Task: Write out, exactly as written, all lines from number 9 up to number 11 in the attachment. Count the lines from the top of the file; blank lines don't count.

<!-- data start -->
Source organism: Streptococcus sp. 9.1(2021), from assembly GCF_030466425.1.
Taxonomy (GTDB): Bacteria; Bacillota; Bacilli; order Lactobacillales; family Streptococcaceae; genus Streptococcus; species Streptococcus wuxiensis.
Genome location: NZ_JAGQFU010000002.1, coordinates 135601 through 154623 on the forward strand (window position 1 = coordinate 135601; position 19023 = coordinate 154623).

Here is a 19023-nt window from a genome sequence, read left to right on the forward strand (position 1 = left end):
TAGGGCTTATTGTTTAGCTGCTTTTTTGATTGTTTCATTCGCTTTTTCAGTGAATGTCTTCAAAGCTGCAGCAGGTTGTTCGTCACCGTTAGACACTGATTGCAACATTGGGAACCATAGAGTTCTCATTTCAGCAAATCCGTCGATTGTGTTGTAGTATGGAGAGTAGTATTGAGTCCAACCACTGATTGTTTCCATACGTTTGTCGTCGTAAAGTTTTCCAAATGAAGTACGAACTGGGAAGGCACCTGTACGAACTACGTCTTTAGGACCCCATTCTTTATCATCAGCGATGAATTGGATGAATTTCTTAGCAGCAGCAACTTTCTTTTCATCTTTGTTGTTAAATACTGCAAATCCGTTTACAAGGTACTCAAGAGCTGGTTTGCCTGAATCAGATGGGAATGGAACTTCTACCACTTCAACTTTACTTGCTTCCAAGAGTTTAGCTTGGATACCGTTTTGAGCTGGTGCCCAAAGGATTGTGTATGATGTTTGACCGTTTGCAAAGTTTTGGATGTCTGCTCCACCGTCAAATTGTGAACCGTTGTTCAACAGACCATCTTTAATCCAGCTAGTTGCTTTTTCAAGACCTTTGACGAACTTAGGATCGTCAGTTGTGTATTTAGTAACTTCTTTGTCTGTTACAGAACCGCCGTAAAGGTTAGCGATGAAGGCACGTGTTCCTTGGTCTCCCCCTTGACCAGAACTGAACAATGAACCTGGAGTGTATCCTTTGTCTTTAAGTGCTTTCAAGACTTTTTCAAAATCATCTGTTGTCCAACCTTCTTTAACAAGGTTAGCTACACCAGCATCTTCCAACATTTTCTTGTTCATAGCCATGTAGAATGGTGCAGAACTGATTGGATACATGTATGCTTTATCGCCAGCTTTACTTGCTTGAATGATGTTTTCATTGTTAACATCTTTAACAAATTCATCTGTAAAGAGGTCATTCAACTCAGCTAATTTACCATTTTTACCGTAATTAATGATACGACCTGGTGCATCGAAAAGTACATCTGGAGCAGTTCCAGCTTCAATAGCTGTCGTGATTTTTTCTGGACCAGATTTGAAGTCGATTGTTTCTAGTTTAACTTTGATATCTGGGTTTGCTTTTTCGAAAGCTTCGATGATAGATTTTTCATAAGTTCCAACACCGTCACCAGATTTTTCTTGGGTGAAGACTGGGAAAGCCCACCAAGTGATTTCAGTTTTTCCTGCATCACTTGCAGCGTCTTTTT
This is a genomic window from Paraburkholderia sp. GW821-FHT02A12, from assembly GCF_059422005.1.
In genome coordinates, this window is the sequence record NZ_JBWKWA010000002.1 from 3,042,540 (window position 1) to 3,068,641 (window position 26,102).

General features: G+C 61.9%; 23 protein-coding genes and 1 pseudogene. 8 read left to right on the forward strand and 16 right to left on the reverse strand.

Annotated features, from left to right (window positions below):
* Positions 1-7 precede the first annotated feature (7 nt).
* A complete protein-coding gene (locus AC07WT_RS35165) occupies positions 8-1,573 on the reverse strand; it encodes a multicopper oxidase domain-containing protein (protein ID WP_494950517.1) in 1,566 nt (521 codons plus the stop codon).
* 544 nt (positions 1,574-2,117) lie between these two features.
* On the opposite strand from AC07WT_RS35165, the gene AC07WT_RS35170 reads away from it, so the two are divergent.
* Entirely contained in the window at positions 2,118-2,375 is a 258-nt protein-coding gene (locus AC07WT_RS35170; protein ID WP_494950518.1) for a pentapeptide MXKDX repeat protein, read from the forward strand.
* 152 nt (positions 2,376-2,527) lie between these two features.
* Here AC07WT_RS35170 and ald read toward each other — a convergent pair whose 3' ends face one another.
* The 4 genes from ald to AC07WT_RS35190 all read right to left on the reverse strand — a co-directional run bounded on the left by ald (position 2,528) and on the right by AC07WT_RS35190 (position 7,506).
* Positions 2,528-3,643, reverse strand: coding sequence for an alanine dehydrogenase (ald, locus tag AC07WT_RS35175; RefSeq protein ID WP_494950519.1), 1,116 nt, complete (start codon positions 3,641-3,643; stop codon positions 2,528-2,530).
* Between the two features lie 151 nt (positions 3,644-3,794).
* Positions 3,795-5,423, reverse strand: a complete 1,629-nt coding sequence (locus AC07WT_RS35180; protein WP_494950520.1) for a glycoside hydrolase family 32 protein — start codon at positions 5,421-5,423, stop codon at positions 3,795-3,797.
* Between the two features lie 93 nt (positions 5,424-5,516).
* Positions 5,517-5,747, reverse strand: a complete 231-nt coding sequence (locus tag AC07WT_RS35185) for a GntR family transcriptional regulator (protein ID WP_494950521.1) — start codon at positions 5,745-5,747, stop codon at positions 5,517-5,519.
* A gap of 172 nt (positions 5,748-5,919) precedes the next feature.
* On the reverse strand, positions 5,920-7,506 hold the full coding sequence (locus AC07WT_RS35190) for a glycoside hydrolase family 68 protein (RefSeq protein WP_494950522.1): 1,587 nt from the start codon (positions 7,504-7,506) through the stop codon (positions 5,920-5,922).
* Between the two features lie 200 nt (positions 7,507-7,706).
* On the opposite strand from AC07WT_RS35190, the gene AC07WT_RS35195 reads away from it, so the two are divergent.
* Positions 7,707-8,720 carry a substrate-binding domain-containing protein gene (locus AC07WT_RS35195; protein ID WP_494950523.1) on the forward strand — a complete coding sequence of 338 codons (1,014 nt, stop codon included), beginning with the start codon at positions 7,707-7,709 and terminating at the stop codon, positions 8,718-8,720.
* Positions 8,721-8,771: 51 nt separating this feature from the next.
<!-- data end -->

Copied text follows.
Annotated features, from left to right (window positions below):
* Positions 1-7 precede the first annotated feature (7 nt).
* A complete protein-coding gene (locus AC07WT_RS35165) occupies positions 8-1,573 on the reverse strand; it encodes a multicopper oxidase domain-containing protein (protein ID WP_494950517.1) in 1,566 nt (521 codons plus the stop codon).